More Than 500 Dead Penguins Wash Ashore in Brazil
Over the course of a week, hundreds of dead penguins have washed up dead on the southern shores of Brazil, mystifying marine biologists and veterinarians.
The marine biologists are performing autopsies on the 512 birds to determine the cause of the unexplained deaths, reports Time. Researchers said the penguins appear to have been well-fed, not exhausted, and with no obvious injuries and no oil on their bodies, reports BBC News.
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The lack of clues about the cause of death leaves scientists puzzled, but samples from the deceased birds had been taken to Porto Alegre University for further study and researchers say they will release the reason for the mass death within 30 days.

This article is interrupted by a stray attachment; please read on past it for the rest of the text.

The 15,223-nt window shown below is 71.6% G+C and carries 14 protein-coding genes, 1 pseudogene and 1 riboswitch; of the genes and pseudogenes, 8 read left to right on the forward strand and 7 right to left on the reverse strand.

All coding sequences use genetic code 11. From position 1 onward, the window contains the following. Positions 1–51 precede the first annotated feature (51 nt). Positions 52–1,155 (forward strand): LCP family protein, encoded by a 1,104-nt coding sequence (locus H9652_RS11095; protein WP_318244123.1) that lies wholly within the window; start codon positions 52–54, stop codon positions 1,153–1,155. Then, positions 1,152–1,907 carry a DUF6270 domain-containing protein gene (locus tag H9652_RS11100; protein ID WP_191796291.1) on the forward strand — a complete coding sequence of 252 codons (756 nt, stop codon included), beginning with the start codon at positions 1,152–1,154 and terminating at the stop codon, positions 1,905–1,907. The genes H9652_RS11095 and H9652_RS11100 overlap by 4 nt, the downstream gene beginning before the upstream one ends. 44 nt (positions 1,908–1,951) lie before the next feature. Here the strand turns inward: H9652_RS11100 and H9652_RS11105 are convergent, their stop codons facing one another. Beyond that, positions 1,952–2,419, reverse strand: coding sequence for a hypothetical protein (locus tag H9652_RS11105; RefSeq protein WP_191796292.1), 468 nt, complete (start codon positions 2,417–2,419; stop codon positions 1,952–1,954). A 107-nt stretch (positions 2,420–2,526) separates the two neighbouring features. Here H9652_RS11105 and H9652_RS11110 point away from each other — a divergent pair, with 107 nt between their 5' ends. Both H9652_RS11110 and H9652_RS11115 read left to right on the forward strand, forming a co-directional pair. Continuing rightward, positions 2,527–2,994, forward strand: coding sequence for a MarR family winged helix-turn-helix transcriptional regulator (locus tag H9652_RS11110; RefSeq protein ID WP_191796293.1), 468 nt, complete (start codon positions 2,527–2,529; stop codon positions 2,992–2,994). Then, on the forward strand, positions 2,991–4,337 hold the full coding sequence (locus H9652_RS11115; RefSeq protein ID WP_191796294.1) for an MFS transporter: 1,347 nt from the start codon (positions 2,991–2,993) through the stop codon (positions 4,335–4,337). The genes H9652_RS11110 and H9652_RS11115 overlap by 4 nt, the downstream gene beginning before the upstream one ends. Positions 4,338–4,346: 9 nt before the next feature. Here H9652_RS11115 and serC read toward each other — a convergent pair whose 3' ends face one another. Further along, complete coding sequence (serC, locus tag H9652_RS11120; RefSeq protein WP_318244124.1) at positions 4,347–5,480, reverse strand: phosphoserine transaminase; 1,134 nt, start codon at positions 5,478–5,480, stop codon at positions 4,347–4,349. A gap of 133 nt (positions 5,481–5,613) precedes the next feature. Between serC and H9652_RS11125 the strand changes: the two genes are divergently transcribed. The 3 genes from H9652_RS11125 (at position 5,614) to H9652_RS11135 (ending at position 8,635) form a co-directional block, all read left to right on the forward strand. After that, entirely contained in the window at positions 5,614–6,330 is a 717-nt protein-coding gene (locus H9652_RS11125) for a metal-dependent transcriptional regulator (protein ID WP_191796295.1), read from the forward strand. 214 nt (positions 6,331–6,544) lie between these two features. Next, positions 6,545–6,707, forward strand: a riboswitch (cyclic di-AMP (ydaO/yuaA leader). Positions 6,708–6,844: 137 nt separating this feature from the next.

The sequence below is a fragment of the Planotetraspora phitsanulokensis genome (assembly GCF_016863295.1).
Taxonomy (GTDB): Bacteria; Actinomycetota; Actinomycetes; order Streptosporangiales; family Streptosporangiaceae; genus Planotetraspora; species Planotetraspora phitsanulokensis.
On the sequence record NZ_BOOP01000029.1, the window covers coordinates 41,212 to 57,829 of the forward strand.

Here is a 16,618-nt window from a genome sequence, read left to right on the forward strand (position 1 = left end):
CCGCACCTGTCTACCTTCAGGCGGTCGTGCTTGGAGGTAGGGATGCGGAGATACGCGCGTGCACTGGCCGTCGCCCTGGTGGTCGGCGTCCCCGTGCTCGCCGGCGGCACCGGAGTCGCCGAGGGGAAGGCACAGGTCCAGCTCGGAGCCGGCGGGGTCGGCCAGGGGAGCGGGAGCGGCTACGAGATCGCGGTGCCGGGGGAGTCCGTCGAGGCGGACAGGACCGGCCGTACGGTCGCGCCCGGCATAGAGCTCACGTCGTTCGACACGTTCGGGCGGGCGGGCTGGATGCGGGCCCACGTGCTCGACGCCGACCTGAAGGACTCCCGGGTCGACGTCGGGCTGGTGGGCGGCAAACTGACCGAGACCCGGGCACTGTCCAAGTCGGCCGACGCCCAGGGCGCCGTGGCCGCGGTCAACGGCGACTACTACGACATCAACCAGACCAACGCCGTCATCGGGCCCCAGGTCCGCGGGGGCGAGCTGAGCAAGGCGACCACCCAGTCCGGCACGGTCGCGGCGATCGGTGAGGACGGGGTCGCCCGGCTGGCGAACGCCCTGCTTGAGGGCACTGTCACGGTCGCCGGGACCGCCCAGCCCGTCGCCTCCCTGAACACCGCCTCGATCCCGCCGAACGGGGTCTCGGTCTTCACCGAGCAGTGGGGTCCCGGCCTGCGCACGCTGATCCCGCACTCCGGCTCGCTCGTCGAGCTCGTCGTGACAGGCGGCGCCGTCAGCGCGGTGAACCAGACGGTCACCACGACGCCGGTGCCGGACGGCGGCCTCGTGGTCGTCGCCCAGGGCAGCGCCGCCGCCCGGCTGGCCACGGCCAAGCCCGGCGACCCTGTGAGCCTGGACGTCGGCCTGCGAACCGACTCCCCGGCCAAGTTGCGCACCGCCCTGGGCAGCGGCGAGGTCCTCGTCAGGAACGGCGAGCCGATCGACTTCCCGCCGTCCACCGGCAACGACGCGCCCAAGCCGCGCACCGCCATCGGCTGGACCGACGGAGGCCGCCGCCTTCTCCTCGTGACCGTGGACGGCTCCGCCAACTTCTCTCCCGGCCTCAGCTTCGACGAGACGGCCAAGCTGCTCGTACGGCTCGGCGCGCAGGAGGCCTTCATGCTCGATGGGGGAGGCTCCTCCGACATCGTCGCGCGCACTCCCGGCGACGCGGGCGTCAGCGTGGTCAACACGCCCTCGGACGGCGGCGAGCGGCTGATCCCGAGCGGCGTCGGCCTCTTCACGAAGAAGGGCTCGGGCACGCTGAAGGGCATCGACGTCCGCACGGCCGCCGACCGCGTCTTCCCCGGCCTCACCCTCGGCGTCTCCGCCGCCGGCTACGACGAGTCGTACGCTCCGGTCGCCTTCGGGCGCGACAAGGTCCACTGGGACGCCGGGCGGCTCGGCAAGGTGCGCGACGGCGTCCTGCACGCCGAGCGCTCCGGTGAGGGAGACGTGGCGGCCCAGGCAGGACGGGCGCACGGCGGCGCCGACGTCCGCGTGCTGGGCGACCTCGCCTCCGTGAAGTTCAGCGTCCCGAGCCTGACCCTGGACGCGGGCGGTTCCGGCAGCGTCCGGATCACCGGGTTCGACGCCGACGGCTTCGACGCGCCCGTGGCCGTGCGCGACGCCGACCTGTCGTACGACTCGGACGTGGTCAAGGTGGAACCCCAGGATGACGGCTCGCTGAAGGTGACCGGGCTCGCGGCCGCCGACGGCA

Similar incidents have occurred in the past and have been blamed on shifting ocean currents and colder temperatures. These birds, known as Magellanic Penguins - named for the place where they originate, the Strait of Magellan - were migrating north from Argentina in search of warmer waters and food, reports The Daily Mail.
Magellanic Penguins feast mainly on small fish and marine crustaceans. Their chief predator is the southern sea lion and they usually migrate north up the coast to Sao Paulo during the Southern Hemisphere's winter.
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